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 Bonnie Stein

          Bonnie Stein, M.Ed.

The Best and Worst Exercises to Flatten Your Tummy

By Bonnie Stein, M.Ed.

Racewalkers should certainly work on strengthening their abdominals. Strong abs will help to diminish back problems.  By strengthening your stomach muscles you give support to the opposing muscles of the back.  For a racewalker - it's easier to keep the hips tucked under the body (rather than walking swayback) if you have strong abdominal muscles. Lastly, although no ab work will burn fat from your stomach area (for that you have to racewalk or do some other cardiovascular exercise) strengthening your abs WILL give your stomach a flatter appearance, and there's nothing wrong with that, is there?

When you see the advertisements for 6 pack abs on the infomercials are you ready to pull out your Mastercard or Visa and pick up the phone?  Or have you already been suckered into buying the contraptions with promises of getting the abs of the beautiful bodies in the infomercials?  If you're going to spend time on your abdominals - wouldn't you want to know what really works best?

A recent study lead by Peter Francis, PhD, director of the Biomechanics Lab at San Diego State University, looked at a variety of common abdominal exercises in order to determine what really works. The study looked at 13 abdominal exercises, ranging from the traditional crunch to more complicated activities, using at-home and gym equipment.  Incidentally, Dr. Francis is the same researcher who did the frequency of injuries studies that I referred to in the article that most of you received in Beginning Racewalking class - "Injuries You Can Prevent."  It spoke of the difference in frequency of injuries in runners and racewalkers.

Each of the 13 abdominal exercises was ranked for muscle stimulation (measured with EMG) in the rectus abdominus (the long, flat muscle extending the length of the front of the abdomen) and the internal and external obliques (the long, flat muscles extending along the sides of the abdomen at an angle).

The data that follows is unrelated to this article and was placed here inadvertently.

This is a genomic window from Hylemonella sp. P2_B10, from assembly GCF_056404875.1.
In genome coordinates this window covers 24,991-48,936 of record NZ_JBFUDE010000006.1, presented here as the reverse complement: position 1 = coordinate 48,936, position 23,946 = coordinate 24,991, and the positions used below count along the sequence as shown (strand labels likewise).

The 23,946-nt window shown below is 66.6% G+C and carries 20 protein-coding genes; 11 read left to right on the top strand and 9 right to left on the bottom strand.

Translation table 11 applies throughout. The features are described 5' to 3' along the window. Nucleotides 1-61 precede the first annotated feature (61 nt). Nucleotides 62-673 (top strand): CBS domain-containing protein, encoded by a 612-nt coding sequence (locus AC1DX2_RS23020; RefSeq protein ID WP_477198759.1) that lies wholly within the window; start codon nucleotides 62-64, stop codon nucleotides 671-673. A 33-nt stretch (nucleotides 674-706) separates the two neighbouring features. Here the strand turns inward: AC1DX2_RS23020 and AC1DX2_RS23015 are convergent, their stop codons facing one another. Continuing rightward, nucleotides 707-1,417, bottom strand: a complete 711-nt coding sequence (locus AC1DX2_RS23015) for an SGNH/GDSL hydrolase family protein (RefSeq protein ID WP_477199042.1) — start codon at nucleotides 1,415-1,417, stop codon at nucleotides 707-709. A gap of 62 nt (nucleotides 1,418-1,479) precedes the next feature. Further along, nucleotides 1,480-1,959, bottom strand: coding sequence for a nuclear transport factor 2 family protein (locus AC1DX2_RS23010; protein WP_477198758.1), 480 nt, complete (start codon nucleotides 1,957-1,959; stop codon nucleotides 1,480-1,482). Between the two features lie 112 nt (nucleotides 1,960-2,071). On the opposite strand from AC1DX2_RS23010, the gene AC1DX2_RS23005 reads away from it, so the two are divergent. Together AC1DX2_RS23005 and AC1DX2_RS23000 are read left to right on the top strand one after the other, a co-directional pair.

The top three abdominal exercises were:

1. Bicycle maneuver

Lie flat on the floor with your lower back pressed to the ground. Put your hands beside your head. Bring your knees up to about a 45-degree angle and slowly go through a bicycle pedal motion. Touch your left elbow to your right knee, then your right elbow to your left knee. Breath evenly throughout the exercise.

2. Captain's chair

This was one of the few on the "most effective" list that involves gym equipment. Start with legs dangling and slowly lift your knees in toward your chest. The motion should be controlled and deliberate as you bring your knees up and return them back to the starting position.

3. Crunch on an exercise ball

Sit on the exercise ball with your feet flat on the floor. Let the ball roll back slowly and lie back until your thighs and torso are parallel with the floor. Contract your abdominals raising your torso to no more than 45 degrees. To work the oblique muscles, make the exercise less stable by moving your feet closer together.

Among the equipment studied, the Ab Rocker, by Body by Jake, was the worst piece of equipment tested. The Ab Roller and the Torso Track were better than the Ab Rocker, but statistically they were not much better than the basic crunch. The best piece of equipment was a large exercise ball.

Full Study Results:

Best to worst exercises for strengthening the rectus abdominus:
    1. Bicycle maneuver
    2. Captain's chair
    3. Crunches on exercise ball
    4. Vertical leg crunch
    5. Torso Track
    6. Long arm crunch
    7. Reverse crunch
    8. Crunch with heel push
    9. Ab Roller
   10. Hover
   11. Traditional crunch
   12. Exercise tubing pull
   13. Ab Rocker

Best to worst exercises for strengthening the obliques:
    1. Captain's chair
    2. Bicycle maneuver
    3. Reverse crunch
    4. Hover
    5. Vertical leg crunch
    6. Crunch on exercise ball
    7. Torso Track
    8. Crunch with heel push
    9. Long arm crunch
   10. Ab Roller
   11. Traditional crunch
   12. Exercise tubing pull
   13. Ab Rocker

2007 by Bonnie Stein. All Rights Reserved.

LIMITS OF LIABILITY AND DISCLAIMER - The authors and publishers of this newsletter have used their best efforts in preparing the articles and information contained within it. Additionally, you are advised to consult with your doctor before beginning an exercise program. The authors and publishers make no warranty of any kind, expressed or implied, and shall not be liable in the event of incidental or consequential damages.

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